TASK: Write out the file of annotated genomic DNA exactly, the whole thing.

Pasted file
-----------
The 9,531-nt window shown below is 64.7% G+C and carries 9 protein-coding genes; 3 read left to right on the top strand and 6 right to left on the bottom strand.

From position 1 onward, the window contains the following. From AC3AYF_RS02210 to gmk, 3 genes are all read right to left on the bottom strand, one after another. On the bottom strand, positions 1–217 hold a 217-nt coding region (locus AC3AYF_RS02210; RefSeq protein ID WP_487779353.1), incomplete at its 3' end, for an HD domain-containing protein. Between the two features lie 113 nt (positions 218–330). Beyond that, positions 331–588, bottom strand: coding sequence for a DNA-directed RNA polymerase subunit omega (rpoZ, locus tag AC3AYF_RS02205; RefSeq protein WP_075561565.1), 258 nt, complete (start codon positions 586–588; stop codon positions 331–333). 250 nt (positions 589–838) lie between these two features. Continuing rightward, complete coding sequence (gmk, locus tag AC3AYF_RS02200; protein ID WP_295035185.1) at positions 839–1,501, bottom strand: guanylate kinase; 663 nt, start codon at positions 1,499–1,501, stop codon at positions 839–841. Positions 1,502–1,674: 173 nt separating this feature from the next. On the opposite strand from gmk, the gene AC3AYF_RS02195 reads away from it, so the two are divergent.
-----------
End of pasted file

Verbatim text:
The 9,531-nt window shown below is 64.7% G+C and carries 9 protein-coding genes; 3 read left to right on the top strand and 6 right to left on the bottom strand.

From position 1 onward, the window contains the following. From AC3AYF_RS02210 to gmk, 3 genes are all read right to left on the bottom strand, one after another. On the bottom strand, positions 1–217 hold a 217-nt coding region (locus AC3AYF_RS02210; RefSeq protein ID WP_487779353.1), incomplete at its 3' end, for an HD domain-containing protein. Between the two features lie 113 nt (positions 218–330). Beyond that, positions 331–588, bottom strand: coding sequence for a DNA-directed RNA polymerase subunit omega (rpoZ, locus tag AC3AYF_RS02205; RefSeq protein WP_075561565.1), 258 nt, complete (start codon positions 586–588; stop codon positions 331–333). 250 nt (positions 589–838) lie between these two features. Continuing rightward, complete coding sequence (gmk, locus tag AC3AYF_RS02200; protein ID WP_295035185.1) at positions 839–1,501, bottom strand: guanylate kinase; 663 nt, start codon at positions 1,499–1,501, stop codon at positions 839–841. Positions 1,502–1,674: 173 nt separating this feature from the next. On the opposite strand from gmk, the gene AC3AYF_RS02195 reads away from it, so the two are divergent.